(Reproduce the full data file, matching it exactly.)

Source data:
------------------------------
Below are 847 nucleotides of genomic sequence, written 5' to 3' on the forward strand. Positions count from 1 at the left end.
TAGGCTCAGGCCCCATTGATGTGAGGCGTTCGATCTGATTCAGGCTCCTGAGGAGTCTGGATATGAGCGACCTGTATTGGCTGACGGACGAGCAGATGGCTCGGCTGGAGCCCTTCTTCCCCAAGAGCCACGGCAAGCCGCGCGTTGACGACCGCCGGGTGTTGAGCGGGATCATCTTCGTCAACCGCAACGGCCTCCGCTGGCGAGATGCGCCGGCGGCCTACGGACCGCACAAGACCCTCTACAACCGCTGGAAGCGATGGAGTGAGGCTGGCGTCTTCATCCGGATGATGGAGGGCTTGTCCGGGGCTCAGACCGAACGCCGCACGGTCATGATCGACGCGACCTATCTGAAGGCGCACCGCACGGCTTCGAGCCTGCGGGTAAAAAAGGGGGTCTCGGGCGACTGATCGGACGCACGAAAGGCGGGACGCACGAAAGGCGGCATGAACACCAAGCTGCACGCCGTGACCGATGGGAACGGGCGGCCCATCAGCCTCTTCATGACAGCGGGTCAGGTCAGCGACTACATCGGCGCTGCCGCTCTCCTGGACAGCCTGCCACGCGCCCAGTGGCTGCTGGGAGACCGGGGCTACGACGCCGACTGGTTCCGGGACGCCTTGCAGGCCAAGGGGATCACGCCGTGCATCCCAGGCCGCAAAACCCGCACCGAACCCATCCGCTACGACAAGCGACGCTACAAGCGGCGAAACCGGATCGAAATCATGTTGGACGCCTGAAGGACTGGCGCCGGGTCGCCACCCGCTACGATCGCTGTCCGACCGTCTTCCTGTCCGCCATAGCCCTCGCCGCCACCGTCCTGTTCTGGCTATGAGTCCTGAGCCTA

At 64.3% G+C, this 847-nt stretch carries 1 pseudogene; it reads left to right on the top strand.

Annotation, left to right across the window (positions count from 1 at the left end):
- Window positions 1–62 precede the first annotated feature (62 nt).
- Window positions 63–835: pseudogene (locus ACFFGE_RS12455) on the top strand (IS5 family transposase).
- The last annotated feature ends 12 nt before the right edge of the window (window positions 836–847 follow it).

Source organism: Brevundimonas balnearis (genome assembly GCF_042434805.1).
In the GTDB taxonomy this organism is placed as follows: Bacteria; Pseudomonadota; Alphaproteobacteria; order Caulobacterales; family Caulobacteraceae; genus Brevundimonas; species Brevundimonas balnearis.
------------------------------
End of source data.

Below are 847 nucleotides of genomic sequence, written 5' to 3' on the forward strand. Positions count from 1 at the left end.
TAGGCTCAGGCCCCATTGATGTGAGGCGTTCGATCTGATTCAGGCTCCTGAGGAGTCTGGATATGAGCGACCTGTATTGGCTGACGGACGAGCAGATGGCTCGGCTGGAGCCCTTCTTCCCCAAGAGCCACGGCAAGCCGCGCGTTGACGACCGCCGGGTGTTGAGCGGGATCATCTTCGTCAACCGCAACGGCCTCCGCTGGCGAGATGCGCCGGCGGCCTACGGACCGCACAAGACCCTCTACAACCGCTGGAAGCGATGGAGTGAGGCTGGCGTCTTCATCCGGATGATGGAGGGCTTGTCCGGGGCTCAGACCGAACGCCGCACGGTCATGATCGACGCGACCTATCTGAAGGCGCACCGCACGGCTTCGAGCCTGCGGGTAAAAAAGGGGGTCTCGGGCGACTGATCGGACGCACGAAAGGCGGGACGCACGAAAGGCGGCATGAACACCAAGCTGCACGCCGTGACCGATGGGAACGGGCGGCCCATCAGCCTCTTCATGACAGCGGGTCAGGTCAGCGACTACATCGGCGCTGCCGCTCTCCTGGACAGCCTGCCACGCGCCCAGTGGCTGCTGGGAGACCGGGGCTACGACGCCGACTGGTTCCGGGACGCCTTGCAGGCCAAGGGGATCACGCCGTGCATCCCAGGCCGCAAAACCCGCACCGAACCCATCCGCTACGACAAGCGACGCTACAAGCGGCGAAACCGGATCGAAATCATGTTGGACGCCTGAAGGACTGGCGCCGGGTCGCCACCCGCTACGATCGCTGTCCGACCGTCTTCCTGTCCGCCATAGCCCTCGCCGCCACCGTCCTGTTCTGGCTATGAGTCCTGAGCCTA

At 64.3% G+C, this 847-nt stretch carries 1 pseudogene; it reads left to right on the top strand.

Annotation, left to right across the window (positions count from 1 at the left end):
- Window positions 1–62 precede the first annotated feature (62 nt).
- Window positions 63–835: pseudogene (locus ACFFGE_RS12455) on the top strand (IS5 family transposase).
- The last annotated feature ends 12 nt before the right edge of the window (window positions 836–847 follow it).

Source organism: Brevundimonas balnearis (genome assembly GCF_042434805.1).
In the GTDB taxonomy this organism is placed as follows: Bacteria; Pseudomonadota; Alphaproteobacteria; order Caulobacterales; family Caulobacteraceae; genus Brevundimonas; species Brevundimonas balnearis.